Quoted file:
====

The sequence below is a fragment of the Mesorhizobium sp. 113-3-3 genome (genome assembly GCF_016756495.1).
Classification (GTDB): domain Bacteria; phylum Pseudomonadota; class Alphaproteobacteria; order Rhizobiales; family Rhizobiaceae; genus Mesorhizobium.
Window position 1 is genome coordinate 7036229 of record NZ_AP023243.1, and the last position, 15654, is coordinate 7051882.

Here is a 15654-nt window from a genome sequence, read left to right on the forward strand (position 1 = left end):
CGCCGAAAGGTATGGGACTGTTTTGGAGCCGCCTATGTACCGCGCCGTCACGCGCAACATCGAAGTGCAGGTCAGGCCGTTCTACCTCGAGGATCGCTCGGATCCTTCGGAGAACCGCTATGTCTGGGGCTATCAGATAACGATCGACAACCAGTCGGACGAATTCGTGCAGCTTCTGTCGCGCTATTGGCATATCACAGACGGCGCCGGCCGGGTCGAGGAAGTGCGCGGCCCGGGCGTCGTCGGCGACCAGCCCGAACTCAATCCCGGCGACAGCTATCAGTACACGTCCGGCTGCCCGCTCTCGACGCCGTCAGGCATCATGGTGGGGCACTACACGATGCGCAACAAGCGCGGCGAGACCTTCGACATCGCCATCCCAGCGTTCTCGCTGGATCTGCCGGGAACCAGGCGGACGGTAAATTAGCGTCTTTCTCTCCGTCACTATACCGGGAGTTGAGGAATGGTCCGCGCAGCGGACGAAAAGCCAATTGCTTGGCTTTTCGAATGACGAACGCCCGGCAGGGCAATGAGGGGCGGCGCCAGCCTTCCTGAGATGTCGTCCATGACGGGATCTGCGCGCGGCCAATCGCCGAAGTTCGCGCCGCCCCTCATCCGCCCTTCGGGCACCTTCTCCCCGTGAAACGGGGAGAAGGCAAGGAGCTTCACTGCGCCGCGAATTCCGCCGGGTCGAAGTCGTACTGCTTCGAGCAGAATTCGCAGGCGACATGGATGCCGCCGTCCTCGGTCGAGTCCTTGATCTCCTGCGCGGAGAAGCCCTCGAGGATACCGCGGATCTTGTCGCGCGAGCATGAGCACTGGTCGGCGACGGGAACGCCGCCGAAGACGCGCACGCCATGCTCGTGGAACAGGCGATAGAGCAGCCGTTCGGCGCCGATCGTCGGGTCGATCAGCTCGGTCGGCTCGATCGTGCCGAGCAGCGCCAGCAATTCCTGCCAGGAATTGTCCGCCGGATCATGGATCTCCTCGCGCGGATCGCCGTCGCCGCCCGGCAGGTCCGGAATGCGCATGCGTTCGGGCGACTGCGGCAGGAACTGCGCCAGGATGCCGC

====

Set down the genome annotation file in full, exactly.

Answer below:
The sequence below is a fragment of the Mesorhizobium sp. 113-3-3 genome (genome assembly GCF_016756495.1).
Classification (GTDB): domain Bacteria; phylum Pseudomonadota; class Alphaproteobacteria; order Rhizobiales; family Rhizobiaceae; genus Mesorhizobium.
Window position 1 is genome coordinate 7036229 of record NZ_AP023243.1, and the last position, 15654, is coordinate 7051882.

Here is a 15654-nt window from a genome sequence, read left to right on the forward strand (position 1 = left end):
CGCCGAAAGGTATGGGACTGTTTTGGAGCCGCCTATGTACCGCGCCGTCACGCGCAACATCGAAGTGCAGGTCAGGCCGTTCTACCTCGAGGATCGCTCGGATCCTTCGGAGAACCGCTATGTCTGGGGCTATCAGATAACGATCGACAACCAGTCGGACGAATTCGTGCAGCTTCTGTCGCGCTATTGGCATATCACAGACGGCGCCGGCCGGGTCGAGGAAGTGCGCGGCCCGGGCGTCGTCGGCGACCAGCCCGAACTCAATCCCGGCGACAGCTATCAGTACACGTCCGGCTGCCCGCTCTCGACGCCGTCAGGCATCATGGTGGGGCACTACACGATGCGCAACAAGCGCGGCGAGACCTTCGACATCGCCATCCCAGCGTTCTCGCTGGATCTGCCGGGAACCAGGCGGACGGTAAATTAGCGTCTTTCTCTCCGTCACTATACCGGGAGTTGAGGAATGGTCCGCGCAGCGGACGAAAAGCCAATTGCTTGGCTTTTCGAATGACGAACGCCCGGCAGGGCAATGAGGGGCGGCGCCAGCCTTCCTGAGATGTCGTCCATGACGGGATCTGCGCGCGGCCAATCGCCGAAGTTCGCGCCGCCCCTCATCCGCCCTTCGGGCACCTTCTCCCCGTGAAACGGGGAGAAGGCAAGGAGCTTCACTGCGCCGCGAATTCCGCCGGGTCGAAGTCGTACTGCTTCGAGCAGAATTCGCAGGCGACATGGATGCCGCCGTCCTCGGTCGAGTCCTTGATCTCCTGCGCGGAGAAGCCCTCGAGGATACCGCGGATCTTGTCGCGCGAGCATGAGCACTGGTCGGCGACGGGAACGCCGCCGAAGACGCGCACGCCATGCTCGTGGAACAGGCGATAGAGCAGCCGTTCGGCGCCGATCGTCGGGTCGATCAGCTCGGTCGGCTCGATCGTGCCGAGCAGCGCCAGCAATTCCTGCCAGGAATTGTCCGCCGGATCATGGATCTCCTCGCGCGGATCGCCGTCGCCGCCCGGCAGGTCCGGAATGCGCATGCGTTCGGGCGACTGCGGCAGGAACTGCGCCAGGATGCCGC